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by John Evans
(San Antonio, TX)
Stealth is Key
Imagine that you and your family are just sitting down to a scrumptious supper. Everyone is starving, and the meal spread before you includes all your favorites. Suddenly there’s a rude crash at your front door, and an intruder breaks in.
You were starving before, but now hunger has been replaced by fear. The last thing on your mind at this point is the supper you were focused on just a few seconds before.
This illustration helps us understand what happens when we forget the importance of stealth in fishing. Put simply, the more I fish, the more I understand the value of quietness and patience in presenting a fly. To say it another way, when I move slowly and cast gently, I catch more fish.
When we go crashing through the woods and splashing into the water like a cannonball, we shouldn’t be surprised when the fish scatter and refuse to strike. No magic fly or worm will overcome a fish’s prey response when it feels threatened.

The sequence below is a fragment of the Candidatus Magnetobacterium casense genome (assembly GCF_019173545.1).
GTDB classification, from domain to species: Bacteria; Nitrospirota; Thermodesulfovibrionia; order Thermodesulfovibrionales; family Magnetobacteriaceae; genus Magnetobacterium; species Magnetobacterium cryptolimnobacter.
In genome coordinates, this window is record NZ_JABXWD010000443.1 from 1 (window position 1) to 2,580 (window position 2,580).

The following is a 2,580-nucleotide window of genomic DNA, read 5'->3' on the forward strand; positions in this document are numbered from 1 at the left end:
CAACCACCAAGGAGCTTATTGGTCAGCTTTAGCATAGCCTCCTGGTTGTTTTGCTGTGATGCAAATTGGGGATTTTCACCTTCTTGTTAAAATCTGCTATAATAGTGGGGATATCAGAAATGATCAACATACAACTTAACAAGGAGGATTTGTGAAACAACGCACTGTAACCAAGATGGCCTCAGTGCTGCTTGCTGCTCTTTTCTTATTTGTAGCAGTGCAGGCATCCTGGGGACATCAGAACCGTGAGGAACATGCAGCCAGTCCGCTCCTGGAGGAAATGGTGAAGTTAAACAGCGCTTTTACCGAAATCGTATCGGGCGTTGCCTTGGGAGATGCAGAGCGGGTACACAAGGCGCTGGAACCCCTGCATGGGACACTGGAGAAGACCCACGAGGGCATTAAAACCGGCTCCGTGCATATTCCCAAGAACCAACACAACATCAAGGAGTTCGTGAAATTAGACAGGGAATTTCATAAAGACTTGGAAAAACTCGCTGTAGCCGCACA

This point was emphasized in my mind a couple of weeks ago when I observed a fellow angler working a stream. Well, “working” may be the wrong word . . . more like pulverizing. He whipped the water to a froth while making enough noise to rattle windows in the next town. As he passed me (mercifully), I heard him grumble, “The fish just aren’t biting today!” Hmmm . . . wonder why?
It’s also important to watch your shadow and the play of your line. One difficult skill to master is getting the fly to land before the line. If the leader slaps the water, most fish rush to cover. Yes, I know that sometimes you’ll catch fish even when you do everything wrong, but stealth will improve your catch . . . especially with wary species. In fact, I’d go so far as to say that stealth and presentation count for much more than fly pattern.
So, next time you go fishing, remember that supper illustration, and mind your approach. We want the fish to feed, not flee. Stealth is key.
“The bitterness of poor quality remains long after the sweetness of low price is forgotten” – Benjamin Franklin
"Study to be quiet." - Izaak Walton 1653
"Be sure in casting, that your fly fall first into the water, for if the line fall first, it scares or frightens the fish..." Col. Robert Venables 1662
As age slows my pace, I will become more like the heron.
The hooks are sharp.
The coffee's hot.
The fish are slippery when wet.
Beware of the Dogma